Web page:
Tuesday is the 2009 MLB First Year Player Draft. The Washington Nationals have the first and tenth overall picks. With the Nats well on their way toward "earning" the number one overall pick next year as well, these two picks could go a long way in the restructuring of the organization.

Nats News Network was challenged by The Nats Blog's Willy Yoder to predict what the Nationals would do with the number 10 pick--assuming that even the Nats won't screw up drafting consensus number one pick Steven Strasburg, RHP from San Diego State.

Below you can find our predictions/endorsements. Please feel free to leave your guess in the comments.

Tomorrow morning I will try to predict each of the first ten picks of the draft. Should be pointless, yet comical.

The Nats Blog Endorsement:

Aside from Steven Strasburg going number one, the top 10 is a complete mystery in this draft.

Will Dustin Ackley be taken second? Or will Alex White slip in there? Where will last years first round pick Aaron Crow fall? Will people be scared of his year off and age, or will he be in the top five?

A lot of the players that have been reviewed on my site as potential number 10 picks for the Nationals fall anywhere between number three and number 15 in various mock drafts. So actually predicting the pick may be hard to do, as it will completely depend on who goes in the picks two through nine.

There is a lot of posturing involved in the draft. Mike Rizzo, a former master scout, has been holding his cards close to his vest but has said some things that just ‘happened’ to be published by the Nationals MLB writer Bill Ladson. He’s told Ladson that they will likely take a pitcher, and Ladson just happened to mention Chad Jenkins as someone they are interested in.

The Nats Blog received a tip a few weeks ago that says differently, expressing that the Nationals had significant interest in outfielder Brett Jackson. It has also been reported they were heavily looking at Notre Dame’s AJ Pollack. This clearly goes against Rizzo’s statement about not wanting to take a position player.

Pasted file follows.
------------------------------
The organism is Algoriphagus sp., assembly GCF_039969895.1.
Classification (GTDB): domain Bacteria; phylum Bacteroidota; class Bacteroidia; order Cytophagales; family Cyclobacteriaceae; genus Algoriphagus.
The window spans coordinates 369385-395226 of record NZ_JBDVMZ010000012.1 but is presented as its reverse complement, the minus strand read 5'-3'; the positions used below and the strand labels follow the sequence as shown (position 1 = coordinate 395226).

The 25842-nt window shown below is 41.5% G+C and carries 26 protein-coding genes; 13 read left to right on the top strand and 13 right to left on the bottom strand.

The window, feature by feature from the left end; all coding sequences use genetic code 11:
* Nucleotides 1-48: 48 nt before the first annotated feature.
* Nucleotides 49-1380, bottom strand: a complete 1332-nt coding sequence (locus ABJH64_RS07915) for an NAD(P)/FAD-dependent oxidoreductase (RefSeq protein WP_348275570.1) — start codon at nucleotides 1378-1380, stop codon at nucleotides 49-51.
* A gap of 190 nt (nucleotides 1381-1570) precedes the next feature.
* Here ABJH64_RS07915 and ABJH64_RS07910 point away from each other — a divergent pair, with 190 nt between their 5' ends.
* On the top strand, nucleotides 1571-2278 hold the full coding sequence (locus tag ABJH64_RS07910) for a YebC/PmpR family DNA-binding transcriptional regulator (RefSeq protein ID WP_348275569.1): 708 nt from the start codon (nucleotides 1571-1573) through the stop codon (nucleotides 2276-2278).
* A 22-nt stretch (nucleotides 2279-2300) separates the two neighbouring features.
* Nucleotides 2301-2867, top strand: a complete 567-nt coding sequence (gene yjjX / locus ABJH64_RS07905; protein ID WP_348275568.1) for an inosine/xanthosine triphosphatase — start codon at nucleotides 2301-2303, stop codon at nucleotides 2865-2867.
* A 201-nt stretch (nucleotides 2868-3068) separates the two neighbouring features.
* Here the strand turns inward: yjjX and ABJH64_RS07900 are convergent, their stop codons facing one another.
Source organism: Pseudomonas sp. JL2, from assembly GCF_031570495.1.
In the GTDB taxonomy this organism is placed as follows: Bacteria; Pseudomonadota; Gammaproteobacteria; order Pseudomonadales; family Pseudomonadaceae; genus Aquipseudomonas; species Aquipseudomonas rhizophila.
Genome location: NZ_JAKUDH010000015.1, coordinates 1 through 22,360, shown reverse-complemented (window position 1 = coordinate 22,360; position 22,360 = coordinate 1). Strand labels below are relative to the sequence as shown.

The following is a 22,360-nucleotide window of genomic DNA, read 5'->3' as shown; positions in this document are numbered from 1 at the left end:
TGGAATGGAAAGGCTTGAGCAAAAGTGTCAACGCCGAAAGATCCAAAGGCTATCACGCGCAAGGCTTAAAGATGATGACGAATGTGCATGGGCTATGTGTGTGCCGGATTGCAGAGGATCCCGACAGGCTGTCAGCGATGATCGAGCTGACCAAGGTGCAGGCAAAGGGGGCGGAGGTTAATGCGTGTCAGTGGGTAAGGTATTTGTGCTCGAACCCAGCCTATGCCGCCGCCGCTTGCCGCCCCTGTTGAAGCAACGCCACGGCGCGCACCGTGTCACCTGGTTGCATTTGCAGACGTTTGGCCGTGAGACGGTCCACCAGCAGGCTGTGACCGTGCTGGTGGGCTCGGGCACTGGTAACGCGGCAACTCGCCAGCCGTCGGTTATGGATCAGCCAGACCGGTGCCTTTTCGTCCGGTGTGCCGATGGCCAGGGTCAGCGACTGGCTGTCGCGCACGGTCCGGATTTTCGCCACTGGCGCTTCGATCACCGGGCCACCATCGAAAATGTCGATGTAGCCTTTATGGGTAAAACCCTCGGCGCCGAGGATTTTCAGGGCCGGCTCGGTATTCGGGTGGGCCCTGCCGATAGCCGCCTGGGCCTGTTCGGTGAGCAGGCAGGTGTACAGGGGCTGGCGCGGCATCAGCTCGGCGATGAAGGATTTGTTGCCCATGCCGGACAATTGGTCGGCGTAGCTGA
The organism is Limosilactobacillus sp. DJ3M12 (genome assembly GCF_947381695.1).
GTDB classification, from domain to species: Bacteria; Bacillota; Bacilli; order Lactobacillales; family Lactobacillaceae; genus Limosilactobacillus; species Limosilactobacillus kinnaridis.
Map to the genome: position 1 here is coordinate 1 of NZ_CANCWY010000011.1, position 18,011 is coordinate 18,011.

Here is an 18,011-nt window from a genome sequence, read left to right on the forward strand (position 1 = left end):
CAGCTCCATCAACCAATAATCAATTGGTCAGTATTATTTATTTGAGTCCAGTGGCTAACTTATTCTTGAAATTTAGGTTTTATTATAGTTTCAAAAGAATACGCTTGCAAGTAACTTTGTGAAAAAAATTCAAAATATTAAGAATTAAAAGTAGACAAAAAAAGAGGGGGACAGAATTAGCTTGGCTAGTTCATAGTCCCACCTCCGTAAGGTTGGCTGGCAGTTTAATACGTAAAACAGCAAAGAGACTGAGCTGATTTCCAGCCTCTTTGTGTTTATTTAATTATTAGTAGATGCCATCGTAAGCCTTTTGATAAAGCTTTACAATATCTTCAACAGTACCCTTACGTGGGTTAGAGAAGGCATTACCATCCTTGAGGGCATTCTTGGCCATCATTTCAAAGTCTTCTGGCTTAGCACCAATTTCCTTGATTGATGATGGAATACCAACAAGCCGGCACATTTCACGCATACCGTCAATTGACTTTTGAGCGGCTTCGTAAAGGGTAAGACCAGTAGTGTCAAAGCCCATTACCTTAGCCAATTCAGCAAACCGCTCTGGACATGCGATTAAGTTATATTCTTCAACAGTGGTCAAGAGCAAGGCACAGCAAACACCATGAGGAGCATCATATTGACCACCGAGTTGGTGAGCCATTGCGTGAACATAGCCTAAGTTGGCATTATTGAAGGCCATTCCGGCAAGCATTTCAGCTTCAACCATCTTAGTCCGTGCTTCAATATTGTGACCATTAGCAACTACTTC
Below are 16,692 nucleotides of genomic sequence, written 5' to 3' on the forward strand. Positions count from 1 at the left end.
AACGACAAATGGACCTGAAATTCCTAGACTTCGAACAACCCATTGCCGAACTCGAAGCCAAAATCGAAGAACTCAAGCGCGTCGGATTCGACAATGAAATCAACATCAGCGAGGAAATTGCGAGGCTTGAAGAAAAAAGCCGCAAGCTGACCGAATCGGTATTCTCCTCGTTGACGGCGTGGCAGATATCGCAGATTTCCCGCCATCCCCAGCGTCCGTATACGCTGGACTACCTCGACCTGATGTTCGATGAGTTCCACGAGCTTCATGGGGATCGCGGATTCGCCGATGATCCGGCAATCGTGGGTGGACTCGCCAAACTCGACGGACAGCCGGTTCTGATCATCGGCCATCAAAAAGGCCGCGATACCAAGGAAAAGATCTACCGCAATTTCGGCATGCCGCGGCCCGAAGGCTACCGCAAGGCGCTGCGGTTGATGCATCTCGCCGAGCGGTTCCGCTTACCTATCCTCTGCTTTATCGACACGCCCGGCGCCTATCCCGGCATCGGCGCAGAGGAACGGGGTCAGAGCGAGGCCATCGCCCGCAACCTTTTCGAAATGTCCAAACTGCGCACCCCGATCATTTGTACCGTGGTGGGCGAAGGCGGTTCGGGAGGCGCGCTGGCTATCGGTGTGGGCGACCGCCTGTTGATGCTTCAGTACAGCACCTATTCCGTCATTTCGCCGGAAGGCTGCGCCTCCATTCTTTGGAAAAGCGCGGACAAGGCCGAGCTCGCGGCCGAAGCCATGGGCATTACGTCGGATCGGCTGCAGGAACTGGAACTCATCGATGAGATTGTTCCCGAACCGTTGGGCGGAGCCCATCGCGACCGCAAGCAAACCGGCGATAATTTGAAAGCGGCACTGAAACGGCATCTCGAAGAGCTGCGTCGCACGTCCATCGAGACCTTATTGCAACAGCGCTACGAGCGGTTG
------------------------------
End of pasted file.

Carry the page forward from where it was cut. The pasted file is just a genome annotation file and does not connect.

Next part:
What about the press for Chad Jenkins? Is it real or is it manufactured. I wouldn’t put it by the Nationals front office to push that story with Ladson to try and get someone earlier in the top ten to bite on Jenkins in order to let someone fall to them.

So predicting the pick for me is a wash. I can only give an endorsement and hope he’s still available.

Alex White is a guy who early one was projected to be a top three pick but has slipped in the past few weeks. Some mock Drafts have him falling as far as the 13th pick. If he is available, the Nationals should take him.

White was a strong prep-candidate who slipped in the draft after high school due to signability concerns. He took his talents to UNC and truly began to blossom.

After his freshman year he dominated the Cape Cod League for the Chatham Athletics, pitching 25.2 innings, striking out 31, posting a 2-1 record with a 2.10 ERA. His sophomore year was even more impressive for White in 2009. He threw 101 innings, posted a 2.83 ERA and struck out 113 batters. He led the nations in wins with 13 and was the ACC Pitcher of the Year.

White has a mid 90’s fastball, a plus slider and also mixes in a splitter. He is a power pitcher in the form of a Roger Clemens and could likely contribute in the Majors in less than two years.

Therefore my endorsement for the 2009 number 10 pick for the Nationals, Alex White.

Nats News Network's Prediction:

Chad Jenkins, RHP, Kennesaw State: If Tyler Matzek (LHP, CA prep) falls to #10, I think the Nats would jump on him first. But if not, I think Jenkins is the guy.

The Nats had him out at the park the other day for a workout (with others, including Stanford RHP Drew Storen). He's big (6'4", 225) and strong. He was Atlantic Sun Player of the Year, going 8-1 with a 2.54 ERA in 92 innings. He struck out 98 and walked just 15, surrendering 80 hits. Number 10 is a little above his slot, so the Nats should be able to get him signed pretty quickly.

He throws a low 90's fastball with sink and a good slider. Like most college pitchers, he's got to work on his changeup, as he's relied on his hard stuff to get guys out over his career. Keith Law (ESPN) has him as the #48 overall prospect, but has him going to the Nats at number ten in his latest mock draft, as does Jim Callis of Baseball America.

Hard to disagree with those guys; this looks exactly like what the Nats are looking for with the number ten pick: a signable, big-bodied pitcher with good talent.

Frankly, I'd like to see them take Grant Green (SS, USC). Green once was considered one of the top five picks in this draft, but is falling due to concerns over keeping him at shortstop. He's one of the top college bats in this draft, and while he doesn't project to be a big home run hitter, he has decent power, good patience and is an above-average base runner.

At 6'3", 180, Green is big for a shortstop, and people are projecting a move to third. But he's a good athlete and since the Nationals have a complete dearth of middle infield talent, he could be worth the effort to see if he can handle the position as a pro. Law has Green going at 12 to Kansas City.